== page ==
SALEM — The city is working on a plan to keep Salem Pioneer Village from closing this summer.
Gordon College announced last month that it will not renew its agreement to manage the city-owned living history site. The Wenham college will finish its contract this month with a pirate-themed festival on June 29 and 30.
Salem’s Park and Recreation Department is finalizing plans to keep the village open — on a smaller scale — with the city-owned Witch House coordinating tours of the site through October.
Last night, the Park and Recreation Commission voted unanimously to support plans for Elizabeth Peterson, director of the Witch House, to take the village under her wing and coordinate tours.
Peterson and Karen Partanen, director of parks, recreation and community services, have been working together the last month on plans to keep the village from closing.
Last night, Peterson told Park and Recreation Commissioners she’s willing to handle tour scheduling, marketing and ticket sales. She hopes to start tours the first week of July.
“I’d like to not see it languish in any way,” she said. “... It’s such a critical site to not lose.”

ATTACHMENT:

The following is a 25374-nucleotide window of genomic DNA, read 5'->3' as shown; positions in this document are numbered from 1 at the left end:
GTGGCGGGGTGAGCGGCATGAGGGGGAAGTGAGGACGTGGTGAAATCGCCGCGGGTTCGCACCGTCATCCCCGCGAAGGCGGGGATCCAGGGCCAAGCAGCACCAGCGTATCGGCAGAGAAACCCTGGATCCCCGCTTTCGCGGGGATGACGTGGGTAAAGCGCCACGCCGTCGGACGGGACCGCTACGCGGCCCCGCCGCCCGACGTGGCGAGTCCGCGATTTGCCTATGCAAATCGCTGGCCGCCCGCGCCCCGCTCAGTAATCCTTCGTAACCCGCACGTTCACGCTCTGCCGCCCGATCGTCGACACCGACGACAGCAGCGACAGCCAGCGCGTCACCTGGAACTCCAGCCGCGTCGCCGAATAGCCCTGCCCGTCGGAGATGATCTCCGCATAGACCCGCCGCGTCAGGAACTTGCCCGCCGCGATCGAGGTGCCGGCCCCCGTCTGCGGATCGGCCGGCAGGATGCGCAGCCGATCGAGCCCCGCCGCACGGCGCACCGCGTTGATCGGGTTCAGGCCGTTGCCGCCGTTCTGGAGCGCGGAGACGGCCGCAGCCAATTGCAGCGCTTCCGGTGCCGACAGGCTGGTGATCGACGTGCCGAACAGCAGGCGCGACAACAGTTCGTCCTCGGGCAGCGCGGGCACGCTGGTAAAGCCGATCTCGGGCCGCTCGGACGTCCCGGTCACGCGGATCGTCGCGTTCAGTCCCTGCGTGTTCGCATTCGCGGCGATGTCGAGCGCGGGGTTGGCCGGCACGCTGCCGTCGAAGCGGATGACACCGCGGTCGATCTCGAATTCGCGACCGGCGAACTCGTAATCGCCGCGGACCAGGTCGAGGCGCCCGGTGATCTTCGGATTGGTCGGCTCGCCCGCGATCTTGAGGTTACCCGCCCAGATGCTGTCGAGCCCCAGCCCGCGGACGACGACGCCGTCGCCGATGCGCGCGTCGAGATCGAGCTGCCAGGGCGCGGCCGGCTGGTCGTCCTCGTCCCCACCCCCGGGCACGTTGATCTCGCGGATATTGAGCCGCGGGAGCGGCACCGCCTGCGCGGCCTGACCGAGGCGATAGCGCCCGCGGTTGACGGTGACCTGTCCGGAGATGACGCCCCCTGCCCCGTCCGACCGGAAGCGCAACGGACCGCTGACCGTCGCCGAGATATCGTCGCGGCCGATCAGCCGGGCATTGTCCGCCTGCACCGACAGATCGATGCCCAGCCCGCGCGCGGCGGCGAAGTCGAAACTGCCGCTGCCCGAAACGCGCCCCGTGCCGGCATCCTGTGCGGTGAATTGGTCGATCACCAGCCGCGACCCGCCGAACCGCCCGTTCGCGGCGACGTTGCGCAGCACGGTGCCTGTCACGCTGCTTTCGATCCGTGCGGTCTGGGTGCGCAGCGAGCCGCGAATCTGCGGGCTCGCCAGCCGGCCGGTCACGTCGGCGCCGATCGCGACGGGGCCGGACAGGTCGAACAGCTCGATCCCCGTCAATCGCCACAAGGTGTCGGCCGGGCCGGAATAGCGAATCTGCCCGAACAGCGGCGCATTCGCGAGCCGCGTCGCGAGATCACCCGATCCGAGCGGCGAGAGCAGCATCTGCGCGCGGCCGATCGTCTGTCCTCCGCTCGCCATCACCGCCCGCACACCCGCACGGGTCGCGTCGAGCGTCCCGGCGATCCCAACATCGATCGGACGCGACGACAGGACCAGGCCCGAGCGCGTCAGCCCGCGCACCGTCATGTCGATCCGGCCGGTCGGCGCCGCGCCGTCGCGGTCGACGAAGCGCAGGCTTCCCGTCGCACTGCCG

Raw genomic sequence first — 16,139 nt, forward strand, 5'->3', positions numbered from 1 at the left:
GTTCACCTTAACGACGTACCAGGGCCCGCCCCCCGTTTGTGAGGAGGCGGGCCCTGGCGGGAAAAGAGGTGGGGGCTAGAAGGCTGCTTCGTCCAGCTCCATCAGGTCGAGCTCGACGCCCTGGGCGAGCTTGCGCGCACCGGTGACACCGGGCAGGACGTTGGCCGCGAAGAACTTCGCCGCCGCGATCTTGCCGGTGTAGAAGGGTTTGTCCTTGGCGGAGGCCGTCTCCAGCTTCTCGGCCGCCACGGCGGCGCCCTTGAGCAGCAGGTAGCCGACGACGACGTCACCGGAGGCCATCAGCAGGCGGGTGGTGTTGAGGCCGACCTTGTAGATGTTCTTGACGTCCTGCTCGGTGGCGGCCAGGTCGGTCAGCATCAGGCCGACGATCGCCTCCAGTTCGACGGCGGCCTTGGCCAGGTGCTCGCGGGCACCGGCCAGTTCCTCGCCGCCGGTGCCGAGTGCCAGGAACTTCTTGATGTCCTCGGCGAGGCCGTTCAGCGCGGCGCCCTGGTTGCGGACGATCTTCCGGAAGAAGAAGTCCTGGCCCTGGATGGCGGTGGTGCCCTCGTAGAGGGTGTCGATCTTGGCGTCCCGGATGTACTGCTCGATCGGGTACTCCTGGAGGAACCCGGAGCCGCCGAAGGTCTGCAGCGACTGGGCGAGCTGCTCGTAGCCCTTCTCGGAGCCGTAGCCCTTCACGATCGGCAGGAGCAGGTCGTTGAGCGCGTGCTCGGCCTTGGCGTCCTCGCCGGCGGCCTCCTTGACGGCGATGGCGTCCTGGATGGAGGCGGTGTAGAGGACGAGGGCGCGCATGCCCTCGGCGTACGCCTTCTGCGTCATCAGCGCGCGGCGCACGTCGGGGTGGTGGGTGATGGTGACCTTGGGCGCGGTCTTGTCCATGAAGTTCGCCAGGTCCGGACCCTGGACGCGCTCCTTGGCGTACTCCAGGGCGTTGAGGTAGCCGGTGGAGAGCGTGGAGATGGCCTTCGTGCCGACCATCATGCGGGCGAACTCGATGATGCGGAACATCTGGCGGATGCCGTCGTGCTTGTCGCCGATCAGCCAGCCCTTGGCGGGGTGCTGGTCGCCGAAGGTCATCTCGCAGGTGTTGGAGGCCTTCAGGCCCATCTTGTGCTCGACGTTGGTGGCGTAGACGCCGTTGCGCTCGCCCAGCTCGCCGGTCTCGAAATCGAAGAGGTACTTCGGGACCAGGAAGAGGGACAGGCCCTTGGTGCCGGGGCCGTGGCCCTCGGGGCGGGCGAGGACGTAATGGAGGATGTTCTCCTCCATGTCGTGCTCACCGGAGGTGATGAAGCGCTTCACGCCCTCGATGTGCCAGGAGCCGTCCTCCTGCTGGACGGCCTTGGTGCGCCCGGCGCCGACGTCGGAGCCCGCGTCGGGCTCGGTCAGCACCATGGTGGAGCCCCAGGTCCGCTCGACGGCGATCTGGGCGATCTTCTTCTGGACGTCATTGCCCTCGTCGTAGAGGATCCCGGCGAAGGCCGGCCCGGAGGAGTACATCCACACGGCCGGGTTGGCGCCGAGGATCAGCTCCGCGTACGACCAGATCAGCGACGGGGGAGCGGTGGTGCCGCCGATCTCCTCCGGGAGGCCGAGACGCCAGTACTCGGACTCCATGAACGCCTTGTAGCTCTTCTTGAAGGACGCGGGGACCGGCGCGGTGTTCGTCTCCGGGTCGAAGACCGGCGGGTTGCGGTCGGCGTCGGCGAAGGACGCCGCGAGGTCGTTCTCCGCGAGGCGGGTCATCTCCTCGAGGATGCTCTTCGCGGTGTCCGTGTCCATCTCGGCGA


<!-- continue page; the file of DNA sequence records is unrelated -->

The 5-acre Salem Pioneer Village was built in 1930 as a stage set for a city-organized pageant to mark the 300th anniversary of the arrival of Gov. John Winthrop to Massachusetts’ shores. With a blacksmith’s shop, wigwam and thatched-roof cottages, the site is meant to depict Salem as it would have appeared to settlers arriving in the 1630s.
Gordon College has managed the village and Salem’s Old Town Hall on Essex Street since 2008. Last month, the college decided to focus its efforts and resources on Old Town Hall.
Details are still being finalized, but Peterson said tickets for summer tours of Pioneer Village would be sold at the Witch House. She's also talking with Salem Trolley about the possibility of having trolleys shuttle tourists between the Witch House on Essex Street and Salem Pioneer Village, part of Forest River Park, off West Avenue.